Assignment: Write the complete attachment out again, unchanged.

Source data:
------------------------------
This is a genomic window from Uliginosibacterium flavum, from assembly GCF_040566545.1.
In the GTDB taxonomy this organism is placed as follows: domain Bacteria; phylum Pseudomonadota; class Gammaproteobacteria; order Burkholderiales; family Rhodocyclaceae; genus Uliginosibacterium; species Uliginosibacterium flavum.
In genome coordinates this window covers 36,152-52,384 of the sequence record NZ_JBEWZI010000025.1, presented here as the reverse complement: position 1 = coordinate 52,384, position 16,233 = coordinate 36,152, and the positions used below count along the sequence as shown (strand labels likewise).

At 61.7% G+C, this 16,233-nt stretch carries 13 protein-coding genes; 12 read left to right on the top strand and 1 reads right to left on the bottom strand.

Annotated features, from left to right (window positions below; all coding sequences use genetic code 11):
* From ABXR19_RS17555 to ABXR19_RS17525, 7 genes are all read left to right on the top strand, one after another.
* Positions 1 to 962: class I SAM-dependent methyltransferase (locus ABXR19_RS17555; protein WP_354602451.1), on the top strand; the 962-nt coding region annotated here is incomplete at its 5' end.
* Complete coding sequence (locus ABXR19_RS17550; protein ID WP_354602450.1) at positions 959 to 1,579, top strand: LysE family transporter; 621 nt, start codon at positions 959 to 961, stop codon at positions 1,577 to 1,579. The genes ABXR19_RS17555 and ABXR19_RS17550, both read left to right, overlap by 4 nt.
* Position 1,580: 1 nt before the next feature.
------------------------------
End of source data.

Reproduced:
This is a genomic window from Uliginosibacterium flavum, from assembly GCF_040566545.1.
In the GTDB taxonomy this organism is placed as follows: domain Bacteria; phylum Pseudomonadota; class Gammaproteobacteria; order Burkholderiales; family Rhodocyclaceae; genus Uliginosibacterium; species Uliginosibacterium flavum.
In genome coordinates this window covers 36,152-52,384 of the sequence record NZ_JBEWZI010000025.1, presented here as the reverse complement: position 1 = coordinate 52,384, position 16,233 = coordinate 36,152, and the positions used below count along the sequence as shown (strand labels likewise).

At 61.7% G+C, this 16,233-nt stretch carries 13 protein-coding genes; 12 read left to right on the top strand and 1 reads right to left on the bottom strand.

Annotated features, from left to right (window positions below; all coding sequences use genetic code 11):
* From ABXR19_RS17555 to ABXR19_RS17525, 7 genes are all read left to right on the top strand, one after another.
* Positions 1 to 962: class I SAM-dependent methyltransferase (locus ABXR19_RS17555; protein WP_354602451.1), on the top strand; the 962-nt coding region annotated here is incomplete at its 5' end.
* Complete coding sequence (locus ABXR19_RS17550; protein ID WP_354602450.1) at positions 959 to 1,579, top strand: LysE family transporter; 621 nt, start codon at positions 959 to 961, stop codon at positions 1,577 to 1,579. The genes ABXR19_RS17555 and ABXR19_RS17550, both read left to right, overlap by 4 nt.
* Position 1,580: 1 nt before the next feature.